0

Full Content is available to subscribers

Subscribe/Learn More  >

Heatpipe/Thermosyphon Augmented Mandrels to Improve Cure Quality and to Reduce Cure Time in the Thermoset Pipe and Tube Filament Winding Process

[+] Author Affiliations
Joseph Ouellette

Acrolab Ltd., Windsor, ON, Canada

Paper No. PVP2010-25212, pp. 239-247; 9 pages
doi:10.1115/PVP2010-25212
From:
  • ASME 2010 Pressure Vessels and Piping Division/K-PVP Conference
  • ASME 2010 Pressure Vessels and Piping Conference: Volume 6, Parts A and B
  • Bellevue, Washington, USA, July 18–22, 2010
  • Conference Sponsors: Pressure Vessels and Piping Division
  • ISBN: 978-0-7918-49255 | eISBN: 978-0-7918-3878-5
  • Copyright © 2010 by ASME

abstract

Mandrels used in conventional filament winding processes for the production of (GFRP) fiberglass pipe are generally not actively heated. Mandrels, after being overwrapped by continuous bands of filaments impregnated with uncured resin, are then passively and indirectly heated as the resin/fiber matrix covering them is cured. Curing occurs by placing the mandrel and uncured laminate assembly in a convection oven or by radiating the mandrel/uncured laminate assembly with infrared heat energy for a period of time at elevated temperature to affect a cure of the composite laminate. Typically mandrels are rotated during cure to assure homogenous resin consistency within the matrix. When processed in this fashion, mandrels are typically the least heated part of the assembly; the heat energy being applied only to the outside surface of the uncured resin/fiberglass matrix. The energy thus applied must then be conducted first through the wall of the composite laminate. The laminate tends to be thermally insulative as it cures. Therefore the cure of the resin matrix occurs without any significant thermal input from the mandrel. Significant time and energy are required to bring the temperature of the mandrel and the inner surface of the laminate to a temperature which assures an optimum cure. A new application of a mature aerospace derived heat transfer technology now provides uniform, controllable and discrete energy to the mandrel. Mandrels incorporating this technology exhibit near isothermal temperatures, random point to point, on the mandrel surface. These temperatures can be set and controlled from below ambient to 220°C. Heatpipe technology provides these mandrels with essentially super thermal conductive characteristics due to the latent heat phase change heat transfer methodology used within them. Mandrels incorporating heatpipe technology absorb energy based on any localized energy input and transfer that absorbed energy throughout the mandrel in an isothermal manner. This super thermally conductive property provides additional uniform heat to the mandrel surface covered by the uncured resin matrix. When the necessary thermal energy input is provided, the mandrel now transfers that energy as heat uniformly throughout the mandrel surface. The mandrel, now being actively heated, lends that thermal energy to the cure sequence by heating the uncured resin/fiberglass matrix in contact with the mandrel’s surface. This extra energy provided to I.D. surface of the laminate results in a shorter duration cure due to an increase in the surface area actively being heated. Heatpipe thermally enhanced (HPTE); mandrels not only have characteristics described above but also permit the use of increased thermal energy throughputs which provide thermal energy transfer rates, unachievable with existing processes. This increased heat transfer rate can result in a further reduction of the cure cycle. When coupled with an induction power supply and induction coil, these HPTE mandrels can be heated directly while rotating. The induction power absorbed by these HPTE mandrels is of a magnitude that permits resin matrices to be cured entirely from the mandrel side or “inside out” without the need for a convection or infrared oven.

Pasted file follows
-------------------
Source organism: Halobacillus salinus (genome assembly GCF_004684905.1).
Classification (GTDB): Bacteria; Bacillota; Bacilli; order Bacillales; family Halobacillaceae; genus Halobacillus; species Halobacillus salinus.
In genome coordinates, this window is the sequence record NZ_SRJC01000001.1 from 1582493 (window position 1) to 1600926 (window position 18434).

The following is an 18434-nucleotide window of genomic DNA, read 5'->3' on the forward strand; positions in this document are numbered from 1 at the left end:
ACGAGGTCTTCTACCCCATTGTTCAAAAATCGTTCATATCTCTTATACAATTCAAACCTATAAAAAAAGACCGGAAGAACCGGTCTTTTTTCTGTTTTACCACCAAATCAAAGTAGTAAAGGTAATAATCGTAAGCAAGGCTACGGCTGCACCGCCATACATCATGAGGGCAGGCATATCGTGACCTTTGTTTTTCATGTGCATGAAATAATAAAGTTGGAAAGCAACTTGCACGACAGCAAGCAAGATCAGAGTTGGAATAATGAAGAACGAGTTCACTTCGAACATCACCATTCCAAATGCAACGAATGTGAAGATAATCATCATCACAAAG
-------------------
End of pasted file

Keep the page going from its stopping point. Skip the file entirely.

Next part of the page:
Copyright © 2010 by ASME

Figures

Tables

Interactive Graphics

Video

Country-Specific Mortality and Growth Failure in Infancy and Yound Children and Association With Material Stature

Use interactive graphics and maps to view and sort country-specific infant and early dhildhood mortality and growth failure data and their association with maternal

NOTE:
Citing articles are presented as examples only. In non-demo SCM6 implementation, integration with CrossRef’s "Cited By" API will populate this tab (http://www.crossref.org/citedby.html).

Some tools below are only available to our subscribers or users with an online account.

Related Content

Customize your page view by dragging and repositioning the boxes below.

Related eBook Content
Topic Collections

Sorry! You do not have access to this content. For assistance or to subscribe, please contact us:

  • TELEPHONE: 1-800-843-2763 (Toll-free in the USA)
  • EMAIL: asmedigitalcollection@asme.org
Sign In